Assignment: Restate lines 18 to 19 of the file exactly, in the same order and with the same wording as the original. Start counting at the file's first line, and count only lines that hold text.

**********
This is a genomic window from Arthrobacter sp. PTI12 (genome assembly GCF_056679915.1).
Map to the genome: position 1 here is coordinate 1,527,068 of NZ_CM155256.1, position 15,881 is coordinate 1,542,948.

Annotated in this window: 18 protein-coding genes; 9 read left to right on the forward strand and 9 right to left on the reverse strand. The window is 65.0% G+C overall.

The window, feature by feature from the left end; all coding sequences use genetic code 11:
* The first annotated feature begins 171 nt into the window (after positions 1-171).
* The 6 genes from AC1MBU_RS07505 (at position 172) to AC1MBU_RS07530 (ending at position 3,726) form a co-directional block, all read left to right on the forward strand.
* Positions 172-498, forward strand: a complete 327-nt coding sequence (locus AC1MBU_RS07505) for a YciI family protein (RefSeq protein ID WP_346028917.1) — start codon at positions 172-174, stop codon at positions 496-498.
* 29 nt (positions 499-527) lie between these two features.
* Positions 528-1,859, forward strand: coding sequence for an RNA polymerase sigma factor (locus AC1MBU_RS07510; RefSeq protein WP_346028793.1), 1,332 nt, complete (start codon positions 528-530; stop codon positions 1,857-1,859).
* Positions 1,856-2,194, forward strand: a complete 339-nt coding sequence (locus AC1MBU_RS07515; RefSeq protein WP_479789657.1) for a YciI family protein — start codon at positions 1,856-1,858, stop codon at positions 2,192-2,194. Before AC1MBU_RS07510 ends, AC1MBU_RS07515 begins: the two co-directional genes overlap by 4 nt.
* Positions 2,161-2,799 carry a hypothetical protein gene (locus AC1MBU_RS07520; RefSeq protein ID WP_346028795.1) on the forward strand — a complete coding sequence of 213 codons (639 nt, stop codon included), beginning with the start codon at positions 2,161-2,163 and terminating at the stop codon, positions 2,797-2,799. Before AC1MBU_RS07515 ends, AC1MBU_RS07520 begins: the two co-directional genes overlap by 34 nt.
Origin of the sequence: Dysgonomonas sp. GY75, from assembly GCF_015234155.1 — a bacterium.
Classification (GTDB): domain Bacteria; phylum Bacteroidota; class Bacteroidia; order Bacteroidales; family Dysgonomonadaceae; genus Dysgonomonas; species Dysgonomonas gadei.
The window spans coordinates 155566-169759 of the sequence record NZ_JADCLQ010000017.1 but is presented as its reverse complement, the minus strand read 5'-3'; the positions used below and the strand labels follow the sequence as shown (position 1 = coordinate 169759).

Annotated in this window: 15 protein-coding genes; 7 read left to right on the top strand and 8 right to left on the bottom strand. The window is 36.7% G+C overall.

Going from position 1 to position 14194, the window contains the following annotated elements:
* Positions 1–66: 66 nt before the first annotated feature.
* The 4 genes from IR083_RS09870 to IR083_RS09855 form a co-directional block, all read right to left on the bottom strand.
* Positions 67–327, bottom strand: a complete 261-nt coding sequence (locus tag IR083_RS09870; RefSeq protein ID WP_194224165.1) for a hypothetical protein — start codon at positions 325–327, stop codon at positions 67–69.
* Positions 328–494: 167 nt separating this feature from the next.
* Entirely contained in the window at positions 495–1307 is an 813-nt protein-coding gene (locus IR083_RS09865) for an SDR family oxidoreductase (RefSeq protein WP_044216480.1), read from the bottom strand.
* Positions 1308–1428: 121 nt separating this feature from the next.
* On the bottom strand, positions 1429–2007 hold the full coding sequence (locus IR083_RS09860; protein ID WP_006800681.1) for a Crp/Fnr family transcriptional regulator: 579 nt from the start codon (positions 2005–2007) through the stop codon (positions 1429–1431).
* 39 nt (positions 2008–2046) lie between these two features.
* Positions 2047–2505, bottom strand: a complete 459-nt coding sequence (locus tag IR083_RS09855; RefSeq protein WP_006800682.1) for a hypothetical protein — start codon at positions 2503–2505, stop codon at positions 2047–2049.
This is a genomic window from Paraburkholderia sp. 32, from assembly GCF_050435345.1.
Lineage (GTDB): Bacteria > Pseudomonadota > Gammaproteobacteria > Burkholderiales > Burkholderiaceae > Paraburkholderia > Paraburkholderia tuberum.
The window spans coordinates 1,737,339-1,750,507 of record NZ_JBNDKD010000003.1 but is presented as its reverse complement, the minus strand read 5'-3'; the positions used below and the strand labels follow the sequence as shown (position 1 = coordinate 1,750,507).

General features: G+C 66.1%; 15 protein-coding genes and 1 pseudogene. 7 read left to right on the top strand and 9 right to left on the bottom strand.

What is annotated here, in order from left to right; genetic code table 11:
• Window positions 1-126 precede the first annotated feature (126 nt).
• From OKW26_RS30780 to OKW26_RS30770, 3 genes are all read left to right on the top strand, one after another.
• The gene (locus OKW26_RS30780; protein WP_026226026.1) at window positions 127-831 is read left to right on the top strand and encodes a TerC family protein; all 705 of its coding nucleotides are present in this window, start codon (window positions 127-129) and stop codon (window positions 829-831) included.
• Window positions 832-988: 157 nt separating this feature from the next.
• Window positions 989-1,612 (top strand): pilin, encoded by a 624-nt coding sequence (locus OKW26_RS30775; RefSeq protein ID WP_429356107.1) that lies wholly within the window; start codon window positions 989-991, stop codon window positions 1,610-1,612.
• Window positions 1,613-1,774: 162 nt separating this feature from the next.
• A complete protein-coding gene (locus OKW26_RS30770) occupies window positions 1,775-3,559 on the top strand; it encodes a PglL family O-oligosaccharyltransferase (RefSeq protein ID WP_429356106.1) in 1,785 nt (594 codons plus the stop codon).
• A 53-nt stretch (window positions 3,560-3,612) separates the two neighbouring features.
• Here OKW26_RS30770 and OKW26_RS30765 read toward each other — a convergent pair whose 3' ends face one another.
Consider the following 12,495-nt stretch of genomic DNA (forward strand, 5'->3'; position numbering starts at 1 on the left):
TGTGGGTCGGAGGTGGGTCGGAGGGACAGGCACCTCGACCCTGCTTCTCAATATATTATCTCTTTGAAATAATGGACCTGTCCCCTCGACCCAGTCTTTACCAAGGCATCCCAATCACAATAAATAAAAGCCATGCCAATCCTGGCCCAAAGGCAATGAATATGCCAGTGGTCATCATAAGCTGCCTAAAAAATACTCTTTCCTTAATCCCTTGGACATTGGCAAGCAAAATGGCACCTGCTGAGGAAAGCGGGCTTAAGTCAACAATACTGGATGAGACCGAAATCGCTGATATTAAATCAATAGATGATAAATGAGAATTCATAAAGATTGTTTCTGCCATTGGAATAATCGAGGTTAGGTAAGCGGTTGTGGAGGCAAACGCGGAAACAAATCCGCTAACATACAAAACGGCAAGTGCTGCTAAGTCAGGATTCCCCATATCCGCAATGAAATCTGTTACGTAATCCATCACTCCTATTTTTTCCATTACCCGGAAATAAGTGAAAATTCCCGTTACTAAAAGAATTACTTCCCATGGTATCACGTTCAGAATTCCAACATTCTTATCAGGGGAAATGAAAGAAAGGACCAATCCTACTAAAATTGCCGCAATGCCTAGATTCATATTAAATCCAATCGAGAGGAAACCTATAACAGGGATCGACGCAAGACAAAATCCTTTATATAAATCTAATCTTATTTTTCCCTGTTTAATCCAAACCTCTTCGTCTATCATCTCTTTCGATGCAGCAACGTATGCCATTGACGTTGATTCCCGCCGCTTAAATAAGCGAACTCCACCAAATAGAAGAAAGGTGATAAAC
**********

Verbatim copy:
* The 4 genes from IR083_RS09870 to IR083_RS09855 form a co-directional block, all read right to left on the bottom strand.
* Positions 67–327, bottom strand: a complete 261-nt coding sequence (locus tag IR083_RS09870; RefSeq protein ID WP_194224165.1) for a hypothetical protein — start codon at positions 325–327, stop codon at positions 67–69.